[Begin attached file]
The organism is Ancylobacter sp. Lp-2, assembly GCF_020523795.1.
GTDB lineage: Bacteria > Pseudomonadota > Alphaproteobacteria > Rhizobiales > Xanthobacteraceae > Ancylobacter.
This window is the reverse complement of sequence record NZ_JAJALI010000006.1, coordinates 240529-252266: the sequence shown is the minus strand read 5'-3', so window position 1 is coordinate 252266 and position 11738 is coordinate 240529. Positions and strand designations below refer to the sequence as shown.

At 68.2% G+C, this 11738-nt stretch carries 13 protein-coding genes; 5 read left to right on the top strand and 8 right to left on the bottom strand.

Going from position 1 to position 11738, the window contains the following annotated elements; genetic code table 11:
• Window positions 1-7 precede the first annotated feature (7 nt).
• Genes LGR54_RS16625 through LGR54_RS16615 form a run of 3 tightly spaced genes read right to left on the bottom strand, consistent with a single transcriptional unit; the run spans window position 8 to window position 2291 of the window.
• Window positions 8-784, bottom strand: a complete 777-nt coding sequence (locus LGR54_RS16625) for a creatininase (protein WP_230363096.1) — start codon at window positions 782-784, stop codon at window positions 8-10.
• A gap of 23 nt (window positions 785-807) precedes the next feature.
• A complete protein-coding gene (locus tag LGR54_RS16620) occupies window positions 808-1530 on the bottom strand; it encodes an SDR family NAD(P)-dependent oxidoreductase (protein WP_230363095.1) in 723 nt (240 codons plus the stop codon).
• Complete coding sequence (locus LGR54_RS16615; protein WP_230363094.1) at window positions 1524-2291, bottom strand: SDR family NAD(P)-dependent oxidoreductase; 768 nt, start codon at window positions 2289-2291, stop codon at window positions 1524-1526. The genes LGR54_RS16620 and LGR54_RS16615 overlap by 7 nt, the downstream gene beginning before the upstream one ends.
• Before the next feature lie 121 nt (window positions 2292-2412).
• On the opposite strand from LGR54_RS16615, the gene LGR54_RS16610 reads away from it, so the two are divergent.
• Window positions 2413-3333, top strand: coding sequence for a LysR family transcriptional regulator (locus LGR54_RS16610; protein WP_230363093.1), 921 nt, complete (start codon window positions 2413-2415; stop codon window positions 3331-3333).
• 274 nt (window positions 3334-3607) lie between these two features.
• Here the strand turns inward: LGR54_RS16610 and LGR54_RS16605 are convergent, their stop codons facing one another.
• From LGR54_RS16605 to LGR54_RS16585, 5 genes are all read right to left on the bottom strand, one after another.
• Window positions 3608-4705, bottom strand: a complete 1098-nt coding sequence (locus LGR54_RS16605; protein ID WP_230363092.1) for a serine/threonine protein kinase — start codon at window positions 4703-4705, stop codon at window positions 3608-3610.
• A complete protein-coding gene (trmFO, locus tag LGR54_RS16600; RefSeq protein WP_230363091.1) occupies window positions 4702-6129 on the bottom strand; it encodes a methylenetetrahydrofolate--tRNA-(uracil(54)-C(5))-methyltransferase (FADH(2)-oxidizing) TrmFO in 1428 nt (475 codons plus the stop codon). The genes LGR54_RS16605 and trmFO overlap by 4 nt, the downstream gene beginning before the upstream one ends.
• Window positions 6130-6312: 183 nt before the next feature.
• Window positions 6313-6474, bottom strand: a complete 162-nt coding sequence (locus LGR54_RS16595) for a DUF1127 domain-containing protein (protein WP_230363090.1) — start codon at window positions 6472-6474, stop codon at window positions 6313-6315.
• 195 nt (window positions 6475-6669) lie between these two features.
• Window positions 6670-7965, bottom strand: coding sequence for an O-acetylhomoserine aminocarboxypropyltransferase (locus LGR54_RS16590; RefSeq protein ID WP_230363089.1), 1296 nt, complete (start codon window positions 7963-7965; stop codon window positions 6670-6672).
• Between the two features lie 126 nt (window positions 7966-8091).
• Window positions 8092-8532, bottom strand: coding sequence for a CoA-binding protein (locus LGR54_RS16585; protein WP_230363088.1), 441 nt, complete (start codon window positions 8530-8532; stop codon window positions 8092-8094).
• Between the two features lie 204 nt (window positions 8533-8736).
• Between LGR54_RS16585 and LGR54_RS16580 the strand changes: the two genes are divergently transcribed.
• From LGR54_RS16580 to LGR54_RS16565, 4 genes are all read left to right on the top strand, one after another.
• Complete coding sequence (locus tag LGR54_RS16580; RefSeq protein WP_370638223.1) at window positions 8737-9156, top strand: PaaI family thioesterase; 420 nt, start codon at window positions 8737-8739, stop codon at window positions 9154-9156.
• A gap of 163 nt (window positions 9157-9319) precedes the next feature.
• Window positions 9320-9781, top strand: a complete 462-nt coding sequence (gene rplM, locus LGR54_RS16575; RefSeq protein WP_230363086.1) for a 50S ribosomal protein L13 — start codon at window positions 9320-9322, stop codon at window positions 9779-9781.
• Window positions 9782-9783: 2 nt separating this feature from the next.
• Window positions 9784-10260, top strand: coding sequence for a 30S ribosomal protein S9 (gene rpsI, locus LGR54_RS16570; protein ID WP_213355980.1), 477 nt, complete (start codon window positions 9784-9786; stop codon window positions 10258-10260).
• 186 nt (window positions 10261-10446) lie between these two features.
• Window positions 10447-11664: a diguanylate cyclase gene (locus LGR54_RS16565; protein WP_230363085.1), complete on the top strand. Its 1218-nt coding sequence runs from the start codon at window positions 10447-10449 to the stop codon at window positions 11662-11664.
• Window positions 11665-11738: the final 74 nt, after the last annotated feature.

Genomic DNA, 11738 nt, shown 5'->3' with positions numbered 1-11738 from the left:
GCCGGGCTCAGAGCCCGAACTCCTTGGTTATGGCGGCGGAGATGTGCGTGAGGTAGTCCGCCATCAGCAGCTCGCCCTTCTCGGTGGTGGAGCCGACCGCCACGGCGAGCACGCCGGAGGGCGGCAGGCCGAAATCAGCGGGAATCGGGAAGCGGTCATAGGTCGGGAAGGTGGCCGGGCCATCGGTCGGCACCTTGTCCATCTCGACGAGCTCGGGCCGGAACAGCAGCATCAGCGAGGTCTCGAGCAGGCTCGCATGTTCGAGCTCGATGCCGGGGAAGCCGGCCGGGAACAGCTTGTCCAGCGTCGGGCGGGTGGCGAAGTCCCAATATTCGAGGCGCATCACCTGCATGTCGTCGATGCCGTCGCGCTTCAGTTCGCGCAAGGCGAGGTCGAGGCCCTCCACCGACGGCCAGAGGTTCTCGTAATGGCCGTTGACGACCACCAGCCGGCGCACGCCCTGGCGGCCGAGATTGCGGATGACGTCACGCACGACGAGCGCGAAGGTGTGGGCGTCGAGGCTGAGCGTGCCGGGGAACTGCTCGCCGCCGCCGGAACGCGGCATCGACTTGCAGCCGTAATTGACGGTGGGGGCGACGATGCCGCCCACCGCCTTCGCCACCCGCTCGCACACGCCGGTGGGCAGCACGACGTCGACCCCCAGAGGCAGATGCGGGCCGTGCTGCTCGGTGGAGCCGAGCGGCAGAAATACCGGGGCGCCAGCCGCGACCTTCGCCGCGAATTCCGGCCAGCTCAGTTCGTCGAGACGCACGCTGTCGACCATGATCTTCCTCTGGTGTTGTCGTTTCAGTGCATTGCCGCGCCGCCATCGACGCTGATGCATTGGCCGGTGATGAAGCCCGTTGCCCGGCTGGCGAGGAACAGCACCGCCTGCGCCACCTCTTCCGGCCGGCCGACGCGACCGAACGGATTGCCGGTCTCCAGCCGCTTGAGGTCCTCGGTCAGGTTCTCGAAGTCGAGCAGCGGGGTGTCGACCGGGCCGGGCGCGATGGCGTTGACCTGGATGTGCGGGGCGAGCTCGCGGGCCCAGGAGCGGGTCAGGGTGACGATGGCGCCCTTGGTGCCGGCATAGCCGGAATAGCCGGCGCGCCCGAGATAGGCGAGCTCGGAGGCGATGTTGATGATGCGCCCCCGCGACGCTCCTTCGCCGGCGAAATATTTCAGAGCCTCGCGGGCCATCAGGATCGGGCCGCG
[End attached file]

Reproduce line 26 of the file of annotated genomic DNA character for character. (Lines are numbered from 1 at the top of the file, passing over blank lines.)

• Between the two features lie 204 nt (window positions 8533-8736).